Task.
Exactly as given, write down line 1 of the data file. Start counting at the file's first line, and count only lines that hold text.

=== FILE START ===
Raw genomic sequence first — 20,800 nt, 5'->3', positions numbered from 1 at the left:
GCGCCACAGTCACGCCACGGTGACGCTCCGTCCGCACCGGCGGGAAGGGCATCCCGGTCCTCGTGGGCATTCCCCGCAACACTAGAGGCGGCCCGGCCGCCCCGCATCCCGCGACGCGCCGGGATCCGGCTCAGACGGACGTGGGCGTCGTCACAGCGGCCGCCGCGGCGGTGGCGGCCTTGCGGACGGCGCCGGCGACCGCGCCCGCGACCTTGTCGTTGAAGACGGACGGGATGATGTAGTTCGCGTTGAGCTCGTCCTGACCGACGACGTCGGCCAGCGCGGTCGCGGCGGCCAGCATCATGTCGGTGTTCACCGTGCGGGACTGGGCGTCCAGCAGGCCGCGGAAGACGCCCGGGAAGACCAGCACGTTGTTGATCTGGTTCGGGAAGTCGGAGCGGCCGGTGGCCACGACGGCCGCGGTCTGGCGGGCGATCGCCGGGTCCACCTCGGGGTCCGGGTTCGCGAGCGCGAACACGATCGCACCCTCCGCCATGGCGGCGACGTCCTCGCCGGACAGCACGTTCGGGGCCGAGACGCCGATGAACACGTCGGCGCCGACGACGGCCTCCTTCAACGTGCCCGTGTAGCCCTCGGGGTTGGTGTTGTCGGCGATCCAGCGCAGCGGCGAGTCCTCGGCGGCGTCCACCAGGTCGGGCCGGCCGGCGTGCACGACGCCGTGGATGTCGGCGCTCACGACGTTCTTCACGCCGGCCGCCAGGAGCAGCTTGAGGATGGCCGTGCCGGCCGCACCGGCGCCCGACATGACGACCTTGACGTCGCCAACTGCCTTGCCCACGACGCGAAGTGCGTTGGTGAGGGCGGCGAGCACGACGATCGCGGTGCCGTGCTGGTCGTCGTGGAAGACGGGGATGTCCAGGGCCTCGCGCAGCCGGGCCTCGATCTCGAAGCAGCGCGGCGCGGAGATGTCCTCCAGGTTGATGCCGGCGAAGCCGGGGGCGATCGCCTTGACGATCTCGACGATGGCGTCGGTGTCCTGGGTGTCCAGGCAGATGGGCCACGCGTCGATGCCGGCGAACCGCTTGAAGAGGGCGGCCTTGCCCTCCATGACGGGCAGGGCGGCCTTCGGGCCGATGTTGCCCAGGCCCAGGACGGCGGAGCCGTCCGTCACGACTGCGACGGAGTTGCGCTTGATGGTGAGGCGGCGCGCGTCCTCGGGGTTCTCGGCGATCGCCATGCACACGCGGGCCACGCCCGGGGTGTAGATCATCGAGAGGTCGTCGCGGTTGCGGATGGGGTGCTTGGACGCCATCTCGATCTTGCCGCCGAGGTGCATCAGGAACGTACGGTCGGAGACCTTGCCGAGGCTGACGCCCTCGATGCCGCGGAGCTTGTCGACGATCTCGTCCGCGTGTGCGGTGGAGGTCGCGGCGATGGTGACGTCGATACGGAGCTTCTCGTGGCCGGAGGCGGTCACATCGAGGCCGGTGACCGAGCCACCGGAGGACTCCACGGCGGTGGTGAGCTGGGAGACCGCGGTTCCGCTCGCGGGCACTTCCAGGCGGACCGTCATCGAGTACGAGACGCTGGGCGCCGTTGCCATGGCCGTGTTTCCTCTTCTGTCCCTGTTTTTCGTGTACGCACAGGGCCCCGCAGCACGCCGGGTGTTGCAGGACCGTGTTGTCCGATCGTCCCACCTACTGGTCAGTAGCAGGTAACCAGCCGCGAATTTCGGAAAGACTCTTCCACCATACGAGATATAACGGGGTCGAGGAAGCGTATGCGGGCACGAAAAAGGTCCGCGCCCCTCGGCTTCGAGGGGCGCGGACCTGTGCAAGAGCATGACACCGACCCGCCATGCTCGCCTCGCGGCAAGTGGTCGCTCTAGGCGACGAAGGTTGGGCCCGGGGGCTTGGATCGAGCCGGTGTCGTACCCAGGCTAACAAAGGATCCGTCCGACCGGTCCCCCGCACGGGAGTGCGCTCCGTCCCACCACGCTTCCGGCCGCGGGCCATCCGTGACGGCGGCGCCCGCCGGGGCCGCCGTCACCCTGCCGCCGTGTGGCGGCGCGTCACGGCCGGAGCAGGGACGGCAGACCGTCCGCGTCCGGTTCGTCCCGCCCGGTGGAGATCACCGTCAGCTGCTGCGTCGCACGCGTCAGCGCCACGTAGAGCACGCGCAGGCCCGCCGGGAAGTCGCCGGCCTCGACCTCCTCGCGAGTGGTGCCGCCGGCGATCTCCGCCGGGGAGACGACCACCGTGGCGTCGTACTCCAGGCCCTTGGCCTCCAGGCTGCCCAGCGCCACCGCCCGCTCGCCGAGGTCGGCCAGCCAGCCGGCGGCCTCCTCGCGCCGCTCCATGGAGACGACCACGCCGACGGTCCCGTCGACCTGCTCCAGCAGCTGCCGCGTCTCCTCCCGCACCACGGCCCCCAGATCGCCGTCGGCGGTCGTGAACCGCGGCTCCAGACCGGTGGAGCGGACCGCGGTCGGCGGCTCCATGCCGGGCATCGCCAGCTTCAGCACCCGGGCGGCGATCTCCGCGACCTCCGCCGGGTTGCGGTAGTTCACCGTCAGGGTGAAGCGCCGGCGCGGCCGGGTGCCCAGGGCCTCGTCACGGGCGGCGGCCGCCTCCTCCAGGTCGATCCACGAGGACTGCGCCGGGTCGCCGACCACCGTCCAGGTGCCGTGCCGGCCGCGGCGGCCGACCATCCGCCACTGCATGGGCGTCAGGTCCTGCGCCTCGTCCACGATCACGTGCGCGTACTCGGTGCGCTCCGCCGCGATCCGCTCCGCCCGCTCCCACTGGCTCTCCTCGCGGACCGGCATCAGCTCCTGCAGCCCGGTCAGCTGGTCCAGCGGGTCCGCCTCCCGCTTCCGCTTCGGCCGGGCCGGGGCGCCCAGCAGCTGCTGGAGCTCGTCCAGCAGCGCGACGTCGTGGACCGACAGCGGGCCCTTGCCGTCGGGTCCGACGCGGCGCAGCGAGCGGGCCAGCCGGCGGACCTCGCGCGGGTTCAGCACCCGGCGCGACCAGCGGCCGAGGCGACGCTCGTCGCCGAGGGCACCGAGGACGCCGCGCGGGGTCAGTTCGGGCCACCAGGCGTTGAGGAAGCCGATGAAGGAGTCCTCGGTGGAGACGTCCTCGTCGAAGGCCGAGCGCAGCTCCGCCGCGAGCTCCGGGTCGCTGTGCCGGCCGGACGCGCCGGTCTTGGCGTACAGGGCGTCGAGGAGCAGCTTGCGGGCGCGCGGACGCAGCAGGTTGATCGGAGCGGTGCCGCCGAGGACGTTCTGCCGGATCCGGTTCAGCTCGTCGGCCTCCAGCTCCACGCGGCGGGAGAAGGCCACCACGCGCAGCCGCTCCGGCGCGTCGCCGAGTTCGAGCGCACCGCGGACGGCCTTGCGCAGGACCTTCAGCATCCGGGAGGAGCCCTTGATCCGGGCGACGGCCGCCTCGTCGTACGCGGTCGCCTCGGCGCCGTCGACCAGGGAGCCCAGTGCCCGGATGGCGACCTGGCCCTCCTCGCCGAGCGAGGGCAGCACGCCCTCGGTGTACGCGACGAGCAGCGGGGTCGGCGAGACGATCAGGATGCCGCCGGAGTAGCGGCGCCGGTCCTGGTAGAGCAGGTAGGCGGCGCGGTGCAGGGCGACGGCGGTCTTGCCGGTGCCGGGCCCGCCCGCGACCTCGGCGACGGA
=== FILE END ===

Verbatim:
Raw genomic sequence first — 20,800 nt, 5'->3', positions numbered from 1 at the left: